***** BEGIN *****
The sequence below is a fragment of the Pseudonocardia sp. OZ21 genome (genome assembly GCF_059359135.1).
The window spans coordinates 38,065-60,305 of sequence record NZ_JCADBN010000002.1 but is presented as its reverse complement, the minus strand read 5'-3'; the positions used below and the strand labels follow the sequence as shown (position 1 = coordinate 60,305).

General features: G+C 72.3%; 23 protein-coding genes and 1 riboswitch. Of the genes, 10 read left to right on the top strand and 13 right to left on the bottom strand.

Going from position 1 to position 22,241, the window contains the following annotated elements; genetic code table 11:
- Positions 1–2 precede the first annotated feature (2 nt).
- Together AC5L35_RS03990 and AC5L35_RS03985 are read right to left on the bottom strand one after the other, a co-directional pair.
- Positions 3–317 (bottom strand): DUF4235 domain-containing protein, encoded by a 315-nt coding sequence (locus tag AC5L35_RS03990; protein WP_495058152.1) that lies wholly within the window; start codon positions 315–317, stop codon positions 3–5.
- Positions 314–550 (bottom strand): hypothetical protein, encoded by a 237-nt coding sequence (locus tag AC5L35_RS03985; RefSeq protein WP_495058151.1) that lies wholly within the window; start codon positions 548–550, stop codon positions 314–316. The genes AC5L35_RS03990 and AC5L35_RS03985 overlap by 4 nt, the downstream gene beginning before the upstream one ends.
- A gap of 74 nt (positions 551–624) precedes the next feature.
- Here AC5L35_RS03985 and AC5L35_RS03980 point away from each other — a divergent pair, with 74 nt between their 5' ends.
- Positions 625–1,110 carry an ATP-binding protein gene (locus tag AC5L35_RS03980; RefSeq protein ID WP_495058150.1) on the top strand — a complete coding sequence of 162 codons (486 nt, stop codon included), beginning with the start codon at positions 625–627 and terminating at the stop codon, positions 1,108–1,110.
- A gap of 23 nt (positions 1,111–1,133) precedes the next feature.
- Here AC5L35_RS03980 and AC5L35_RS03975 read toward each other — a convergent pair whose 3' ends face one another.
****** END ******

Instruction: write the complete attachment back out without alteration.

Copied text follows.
The sequence below is a fragment of the Pseudonocardia sp. OZ21 genome (genome assembly GCF_059359135.1).
The window spans coordinates 38,065-60,305 of sequence record NZ_JCADBN010000002.1 but is presented as its reverse complement, the minus strand read 5'-3'; the positions used below and the strand labels follow the sequence as shown (position 1 = coordinate 60,305).

General features: G+C 72.3%; 23 protein-coding genes and 1 riboswitch. Of the genes, 10 read left to right on the top strand and 13 right to left on the bottom strand.

Going from position 1 to position 22,241, the window contains the following annotated elements; genetic code table 11:
- Positions 1–2 precede the first annotated feature (2 nt).
- Together AC5L35_RS03990 and AC5L35_RS03985 are read right to left on the bottom strand one after the other, a co-directional pair.
- Positions 3–317 (bottom strand): DUF4235 domain-containing protein, encoded by a 315-nt coding sequence (locus tag AC5L35_RS03990; protein WP_495058152.1) that lies wholly within the window; start codon positions 315–317, stop codon positions 3–5.
- Positions 314–550 (bottom strand): hypothetical protein, encoded by a 237-nt coding sequence (locus tag AC5L35_RS03985; RefSeq protein WP_495058151.1) that lies wholly within the window; start codon positions 548–550, stop codon positions 314–316. The genes AC5L35_RS03990 and AC5L35_RS03985 overlap by 4 nt, the downstream gene beginning before the upstream one ends.
- A gap of 74 nt (positions 551–624) precedes the next feature.
- Here AC5L35_RS03985 and AC5L35_RS03980 point away from each other — a divergent pair, with 74 nt between their 5' ends.
- Positions 625–1,110 carry an ATP-binding protein gene (locus tag AC5L35_RS03980; RefSeq protein ID WP_495058150.1) on the top strand — a complete coding sequence of 162 codons (486 nt, stop codon included), beginning with the start codon at positions 625–627 and terminating at the stop codon, positions 1,108–1,110.
- A gap of 23 nt (positions 1,111–1,133) precedes the next feature.
- Here AC5L35_RS03980 and AC5L35_RS03975 read toward each other — a convergent pair whose 3' ends face one another.